Saturday, November 30, 2019

The Adventure of the London Waterworks

The formal title of this puzzle book is The Sherlock Holmes Escape Book: The Adventure of the London Waterworks by Ormond Sacker. Yes, genre labels are always terrible; "escape book" is what people are calling them these days. And yes, "Ormond Sacker" is a pseudonym. The puzzle and text were created by David Whiteland, who created the Planetarium web puzzle that I reviewed... oh, jeez, I wrote that review exactly twenty years ago.
At any rate! You are Holmes, investigating dastardly goings-on at the Kew Bridge Waterworks. (A historical location, now the London Museum of Water and Steam.) Watson follows you around with his revolver and his reliably dunderheaded commentary. Okay, that's not fair. He points out clues as often as he misses them, and he tends to roll his eyes at your snottiness when you're not looking.

Friday, November 15, 2019

John M. Ford is coming back into print

I woke up to the news that John M. Ford's books are coming back into print, starting next year. His unfinished opus Aspects will appear, as far as it exists, in 2021.
Mike Ford (so-called by all his friends) died in 2006, leaving SF fan communities shocked and in grief -- for the man and for the words we'd abruptly lost. I was not a personal friend. I'd met him at a couple of conventions; I'd donated to help cover his health care costs. I'd assumed he would write forever, which is an absurd thing to believe of a man whose kidney I helped replace, but that's how you think of such wellsprings.
Then Something Happened with his will and his literary estate. Everyone said: "His family got the rights. They didn't approve of his writing. They didn't approve of his partner. So they won't reprint his work." Some of the books remained in print for a while, or a long while, due to existing publishing contracts. Then it was mostly gone, except for his two Star Trek novels (rights owned by Paramount) and a fountain of archived blog comments and unpublished whimsy.
And that was it for John M. Ford. Except, it turns out, no story about him is that facile or that easily summarized. We should have known.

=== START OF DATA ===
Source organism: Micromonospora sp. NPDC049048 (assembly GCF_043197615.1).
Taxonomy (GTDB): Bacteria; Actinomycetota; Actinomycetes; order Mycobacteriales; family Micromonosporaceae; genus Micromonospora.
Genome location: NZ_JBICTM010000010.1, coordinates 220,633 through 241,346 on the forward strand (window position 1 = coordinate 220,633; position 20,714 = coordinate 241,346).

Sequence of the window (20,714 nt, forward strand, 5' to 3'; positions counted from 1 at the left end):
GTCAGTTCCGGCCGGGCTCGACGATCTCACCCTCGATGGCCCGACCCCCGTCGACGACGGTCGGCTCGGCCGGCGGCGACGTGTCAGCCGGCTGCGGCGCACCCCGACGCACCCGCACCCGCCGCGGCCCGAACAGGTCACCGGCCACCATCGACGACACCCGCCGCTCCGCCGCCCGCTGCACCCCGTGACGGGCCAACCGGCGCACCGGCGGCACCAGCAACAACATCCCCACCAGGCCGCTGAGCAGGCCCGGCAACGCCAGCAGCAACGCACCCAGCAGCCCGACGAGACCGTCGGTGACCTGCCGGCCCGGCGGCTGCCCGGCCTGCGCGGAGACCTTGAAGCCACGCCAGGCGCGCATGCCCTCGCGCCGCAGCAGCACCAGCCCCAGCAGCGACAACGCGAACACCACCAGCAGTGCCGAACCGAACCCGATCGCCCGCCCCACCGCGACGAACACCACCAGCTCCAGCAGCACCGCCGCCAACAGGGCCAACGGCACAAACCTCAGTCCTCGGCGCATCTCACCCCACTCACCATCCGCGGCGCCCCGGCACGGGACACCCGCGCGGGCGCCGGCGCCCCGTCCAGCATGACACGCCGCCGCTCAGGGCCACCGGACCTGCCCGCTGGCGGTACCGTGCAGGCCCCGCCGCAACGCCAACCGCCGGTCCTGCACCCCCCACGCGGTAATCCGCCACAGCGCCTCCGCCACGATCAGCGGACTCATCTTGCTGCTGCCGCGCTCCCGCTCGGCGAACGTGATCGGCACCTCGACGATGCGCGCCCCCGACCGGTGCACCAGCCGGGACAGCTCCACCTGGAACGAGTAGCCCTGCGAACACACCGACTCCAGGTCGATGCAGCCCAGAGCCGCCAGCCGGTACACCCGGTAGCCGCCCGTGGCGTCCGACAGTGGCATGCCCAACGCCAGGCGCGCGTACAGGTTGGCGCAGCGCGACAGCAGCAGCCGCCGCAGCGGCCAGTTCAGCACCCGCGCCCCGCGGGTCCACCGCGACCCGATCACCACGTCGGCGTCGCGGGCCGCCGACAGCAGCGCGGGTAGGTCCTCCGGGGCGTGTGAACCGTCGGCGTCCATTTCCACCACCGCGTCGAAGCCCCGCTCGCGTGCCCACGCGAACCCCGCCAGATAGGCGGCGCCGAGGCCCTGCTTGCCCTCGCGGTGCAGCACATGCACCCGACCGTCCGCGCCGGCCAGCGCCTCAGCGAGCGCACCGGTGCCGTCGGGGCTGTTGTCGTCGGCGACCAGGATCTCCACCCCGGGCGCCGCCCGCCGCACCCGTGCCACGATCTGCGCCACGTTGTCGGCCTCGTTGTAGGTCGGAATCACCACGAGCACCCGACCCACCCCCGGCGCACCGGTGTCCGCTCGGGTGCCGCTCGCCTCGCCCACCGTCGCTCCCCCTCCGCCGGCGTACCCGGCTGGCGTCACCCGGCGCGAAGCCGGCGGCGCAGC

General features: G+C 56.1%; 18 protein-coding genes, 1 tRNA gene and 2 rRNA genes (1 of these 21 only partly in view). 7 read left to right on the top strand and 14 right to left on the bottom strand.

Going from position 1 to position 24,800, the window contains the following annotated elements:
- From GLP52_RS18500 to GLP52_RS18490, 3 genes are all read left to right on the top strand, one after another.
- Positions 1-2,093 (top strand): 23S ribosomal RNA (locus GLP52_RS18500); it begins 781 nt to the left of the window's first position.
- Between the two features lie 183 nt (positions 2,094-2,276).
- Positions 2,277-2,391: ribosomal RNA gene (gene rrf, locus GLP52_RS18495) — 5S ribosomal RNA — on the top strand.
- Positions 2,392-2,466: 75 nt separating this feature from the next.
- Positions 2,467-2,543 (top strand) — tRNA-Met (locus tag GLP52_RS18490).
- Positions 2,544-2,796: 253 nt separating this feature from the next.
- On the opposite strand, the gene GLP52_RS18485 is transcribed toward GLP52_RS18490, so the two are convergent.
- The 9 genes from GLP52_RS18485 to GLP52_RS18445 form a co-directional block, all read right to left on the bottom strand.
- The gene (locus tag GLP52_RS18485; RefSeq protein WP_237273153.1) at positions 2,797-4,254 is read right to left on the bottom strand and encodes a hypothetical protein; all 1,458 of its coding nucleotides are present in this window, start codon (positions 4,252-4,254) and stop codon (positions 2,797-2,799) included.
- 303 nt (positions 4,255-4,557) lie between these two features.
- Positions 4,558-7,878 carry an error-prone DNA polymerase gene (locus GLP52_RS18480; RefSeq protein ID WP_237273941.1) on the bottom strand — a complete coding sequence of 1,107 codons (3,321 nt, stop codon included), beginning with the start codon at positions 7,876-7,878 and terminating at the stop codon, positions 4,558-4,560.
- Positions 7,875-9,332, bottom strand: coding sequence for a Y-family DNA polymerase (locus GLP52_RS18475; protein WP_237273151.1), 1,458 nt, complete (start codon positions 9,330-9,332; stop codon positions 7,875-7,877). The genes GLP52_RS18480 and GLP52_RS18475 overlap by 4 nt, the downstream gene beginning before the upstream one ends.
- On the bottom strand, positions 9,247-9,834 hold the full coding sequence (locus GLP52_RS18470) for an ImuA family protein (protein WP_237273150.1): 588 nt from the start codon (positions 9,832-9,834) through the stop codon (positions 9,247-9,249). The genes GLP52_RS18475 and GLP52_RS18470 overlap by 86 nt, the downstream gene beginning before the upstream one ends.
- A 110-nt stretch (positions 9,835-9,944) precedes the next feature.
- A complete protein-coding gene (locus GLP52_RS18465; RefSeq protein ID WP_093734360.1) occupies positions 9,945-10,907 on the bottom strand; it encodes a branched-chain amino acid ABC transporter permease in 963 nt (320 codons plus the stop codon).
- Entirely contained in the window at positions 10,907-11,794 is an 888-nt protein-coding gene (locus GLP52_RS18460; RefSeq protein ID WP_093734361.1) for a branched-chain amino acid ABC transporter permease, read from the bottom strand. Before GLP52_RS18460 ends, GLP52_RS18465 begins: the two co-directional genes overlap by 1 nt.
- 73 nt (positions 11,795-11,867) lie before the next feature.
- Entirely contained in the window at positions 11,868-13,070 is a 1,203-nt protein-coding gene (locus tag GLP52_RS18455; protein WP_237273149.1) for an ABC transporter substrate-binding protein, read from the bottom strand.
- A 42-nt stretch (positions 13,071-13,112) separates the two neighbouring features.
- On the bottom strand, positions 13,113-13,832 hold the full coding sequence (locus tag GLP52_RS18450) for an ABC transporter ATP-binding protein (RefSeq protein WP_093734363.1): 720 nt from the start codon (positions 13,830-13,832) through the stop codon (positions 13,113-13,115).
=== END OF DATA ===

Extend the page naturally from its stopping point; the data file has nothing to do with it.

Journalist Isaac Butler went digging for the details. He found... some. Not everybody is talking and not everything they said has come out. The article is worth a read. Butler wound up talking to both Ford's family and his friends -- by which I mean Ford's other family. (His editors and publishers were family.) In finding the story, the journalist was able to connect everybody up.
[...] after a year of delicate back-and-forth spearheaded by Beth Meacham, Tor and the family have reached an agreement that will gradually bring all of his books back into print, plus a new volume of stories, poems, Christmas cards, and other uncollected material. First up, in fall 2020, is the book that introduced me to Ford, The Dragon Waiting. Then, in 2021, Tor will publish—at long last—the unfinished Aspects, with an introduction by Neil Gaiman.
I'm trying to express how much Ford's writing meant to me. I'm doing it slant and in the corner of your vision -- that's how it is. In 2007, I began a project to analyze The Dragon Waiting; I selfishly wanted to understand every word in that one novel, at least. I don't think I succeeded, but it helped.
I meant that project as a tribute, obviously. Everything else I've written has been a tribute also -- not just to Ford -- to many writers; Ford is always there. I still feel uncomfortable referring to him as just plain "Mike". As Butler says, his endings were always messy.

Sunday, November 10, 2019

Current crowdfunds

Speaking of crowdfunding, Aaron Reed's Subcutanean is at about 70% of its (modest) goal. This is not an interactive work, but it is a dynamically-generated text: every printed copy will be different within an authored space. Aaron has written a series of blog posts describing his writing (and implementation) process. He's also progressively posting one edition online -- see the project page for links.
I have not read any version of this; I'm waiting for my own unique edition before I jump in. However, it hits any number of my story kinks. Surreal spaces, unbounded architures, labyrinths... I'm excited about this and I encourage you to help the project succeed.

The other crowdfunding project of the month is, of course IFComp's Colossal Fund. This is our third year raising money for IFComp prizes. This year we've raised the goal to $10000, which is ambitious -- but we're almost 85% of the way there.
The prize fund is set up to reward a wide spectrum of games, not just a couple of top vote-getters. This year, if we hit our goal, we expect to give out over 50 cash prizes ranging from $10 up to $415. So please help us support diverse forms of interactive fiction!
(And if you can't contribute money, you can still donate other prizes. And vote on games! That's important too!)
IFComp voting ends on the 15th, so that's the deadline for the fundraiser as well. (We'll take your money after the 15th, but it will go into the IFComp 2020 prize pool.)
Fair note: the Colossal Fund is also an IFTF fundraiser. 80% of the money goes to IFComp prizes. The rest goes to IFTF operational costs, including web hosting, legal support, and the snazzy illustration above.